who is a compulsive liar? is the entire ancient world filled with compulsive liars? and if so, what does that say about people now?



posted on Jan, 23 2011 @ 08:23 AM
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Re Undo

You wrote:

["in fact, alot of current evolutionary science is based on science before we had the ability to test DNA or read the implications. not that i disagree entirely with evolution, just showing you how science is not as emipirical as you think it is. it's an exclusive club, quite similar to the priesthood of the holy roman empire, who tells the rest of us what to believe, no matter how many mistakes they make along the way, but literally, no other world view is allowed, period, end of the story. no ancient history. no ancient artifacts. only bones they don't know enough about to say definitively and from which they can concoct any story they want, and get other scientists to agree with them simply because of who they are. it's the same as it ever was."]

You are stereotyping science the same way as some people stereotype religion in general or concerning a specific religion.

In any case the difference between the basics of science and a faith-religion (assumptional doctrines) is quite big. And at the level of commonly applied science and theology, it's the difference between objectivity and subjectivity.(This dichotomy can be considered from more 'advanced' perspectives; philosophy of science, epistemology, philosophy, even general semantics or 'gnosis'-theories, but in that case it has to be specified, so as not to confuse perspective-levels).

The outlines are quite clear, as are the associated methodologies. Unfortunately a vague grey zone exists, where religionists mix the two systems. The 'exclusive' science you refer to, often referred to as 'scientism', is increasingly something of the past and contemporary scientists prefer to put it into contexts, where burden-of-proof becomes an important factor.



posted on Jan, 23 2011 @ 08:33 AM
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reply to post by undo
 



it was a reference to recent eye witness testimonies of people who claim to have seen reptilian-mammalians, and amphibian-mammalians first hand. i was establishing a paper and artifact trail to support my theory, also including science regarding dinosaurs, reptiles and amphibians.

who is a compulsive liar? is the entire ancient world filled with compulsive liars? and if so, what does that say about people now?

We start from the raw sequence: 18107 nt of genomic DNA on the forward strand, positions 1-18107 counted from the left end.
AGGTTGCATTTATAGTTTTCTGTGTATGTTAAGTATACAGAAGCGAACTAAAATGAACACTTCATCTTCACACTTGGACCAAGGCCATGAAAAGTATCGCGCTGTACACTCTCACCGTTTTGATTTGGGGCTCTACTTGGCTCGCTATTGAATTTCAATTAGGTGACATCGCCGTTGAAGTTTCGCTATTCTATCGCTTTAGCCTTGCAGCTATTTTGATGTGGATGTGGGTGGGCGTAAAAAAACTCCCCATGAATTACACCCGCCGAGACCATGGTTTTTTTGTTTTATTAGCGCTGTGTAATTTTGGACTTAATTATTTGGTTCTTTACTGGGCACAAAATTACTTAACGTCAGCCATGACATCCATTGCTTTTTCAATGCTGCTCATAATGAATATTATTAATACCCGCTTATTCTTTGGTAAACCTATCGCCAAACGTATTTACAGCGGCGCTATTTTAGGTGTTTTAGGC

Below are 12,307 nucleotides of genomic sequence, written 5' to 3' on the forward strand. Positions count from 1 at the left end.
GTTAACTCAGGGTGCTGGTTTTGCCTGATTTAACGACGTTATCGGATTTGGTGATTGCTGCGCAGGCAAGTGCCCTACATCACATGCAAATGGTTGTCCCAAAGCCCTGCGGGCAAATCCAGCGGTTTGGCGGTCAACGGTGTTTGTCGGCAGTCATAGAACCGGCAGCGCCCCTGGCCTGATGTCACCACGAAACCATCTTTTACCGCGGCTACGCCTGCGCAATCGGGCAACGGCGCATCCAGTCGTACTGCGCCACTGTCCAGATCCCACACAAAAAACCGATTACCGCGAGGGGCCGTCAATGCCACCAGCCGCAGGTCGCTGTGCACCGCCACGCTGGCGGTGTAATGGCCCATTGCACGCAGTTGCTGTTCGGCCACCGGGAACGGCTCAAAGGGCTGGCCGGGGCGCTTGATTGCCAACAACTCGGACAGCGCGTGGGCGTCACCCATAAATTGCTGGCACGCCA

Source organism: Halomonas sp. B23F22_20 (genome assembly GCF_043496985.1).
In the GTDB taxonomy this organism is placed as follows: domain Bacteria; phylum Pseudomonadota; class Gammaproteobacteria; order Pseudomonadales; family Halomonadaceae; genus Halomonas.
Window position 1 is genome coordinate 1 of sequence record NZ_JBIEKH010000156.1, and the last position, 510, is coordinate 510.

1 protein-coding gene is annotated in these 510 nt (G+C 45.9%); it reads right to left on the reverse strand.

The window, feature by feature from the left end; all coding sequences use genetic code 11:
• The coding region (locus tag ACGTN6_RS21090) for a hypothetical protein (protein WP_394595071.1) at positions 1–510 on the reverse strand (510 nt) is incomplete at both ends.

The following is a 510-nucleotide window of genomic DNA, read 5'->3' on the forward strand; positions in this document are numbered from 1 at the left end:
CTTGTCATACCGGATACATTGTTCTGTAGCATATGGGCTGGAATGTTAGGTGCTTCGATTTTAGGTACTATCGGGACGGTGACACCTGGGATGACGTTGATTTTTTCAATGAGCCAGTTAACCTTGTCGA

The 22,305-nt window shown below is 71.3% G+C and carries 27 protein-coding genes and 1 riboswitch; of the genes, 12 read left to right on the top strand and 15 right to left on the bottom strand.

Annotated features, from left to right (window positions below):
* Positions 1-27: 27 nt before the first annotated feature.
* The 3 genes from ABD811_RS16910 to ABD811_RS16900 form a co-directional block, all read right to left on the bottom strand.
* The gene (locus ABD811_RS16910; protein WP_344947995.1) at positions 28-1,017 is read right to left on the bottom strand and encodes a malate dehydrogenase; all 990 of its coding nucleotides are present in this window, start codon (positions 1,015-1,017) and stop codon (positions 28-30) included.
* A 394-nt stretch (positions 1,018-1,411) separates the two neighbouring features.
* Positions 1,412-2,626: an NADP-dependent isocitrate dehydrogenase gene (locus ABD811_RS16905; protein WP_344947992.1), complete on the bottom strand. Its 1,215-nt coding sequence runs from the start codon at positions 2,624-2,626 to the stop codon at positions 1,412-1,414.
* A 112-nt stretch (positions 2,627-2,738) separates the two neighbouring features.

Oh well, they're even less credible then. There is no such thing as an amphibian-mammal or a reptilian-mammal, you're either a reptile/amphibian or a mammal you can't be both.

I was using the compulsive liar as an example of someone who's testimony would not be admissible as evidence.



posted on Jan, 23 2011 @ 08:34 AM
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reply to post by bogomil
 





You are stereotyping science the same way as some people stereotype religion in general or concerning a specific religion.


that's true, i'm sorry.
it's so easy to fall into that trap, after having to defend even one iota of your research. imagine my position. i get it from all sides. many atheists i talk to think i'm crazy and so do many christians. some ufologists don't like it because it adds weight to the bible, but do like the sumerian and egyptian stuff. so it's like a love-hate relationship. my sis warned me about this. she said, (paraphrasing) "too controversial, will cause you problems you don't need, particularly considering your health" (emotional and mental abuse, if borders on that, when people start telling you that you're not smart, or not quite good enough, etc. that can wear on you after awhile, and it almost seems masochistic of me to keep getting embroiled in these kinds of debates/discussions, knowing full well that some folks ARE going to verbally smack me upside the head (and i'm going to end up doing the same thing, making the entire event a negative experience). it's just that i learn from other people too. research what they say, figure out what my new position is on the subject, etc.

ah well, it's just i don't want to watch i love lucy re-runs for the rest of my life.



posted on Jan, 23 2011 @ 08:39 AM
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Re Undo

You wrote:

["it was a reference to recent eye witness testimonies of people who claim to have seen reptilian-mammalians, and amphibian-mammalians first hand. i was establishing a paper and artifact trail to support my theory, also including science regarding dinosaurs, reptiles and amphibians."

I am one of those people, who've experienced reptilian-mammalians at close quarter and for an extended period (two meters and 3-4 hours). In a perceptual state, where I both had my daily-use perceptions and some 'extra' also.

Being more rationally and scientifically inclined than 'trusting my own senses', I refuse to draw ANY final conclusions from my experience, except that something anomalous definitely took place. And a rather extensive net-search and direct communication with those having similar experiences justifies an extremely guarded approach to the phenomenon.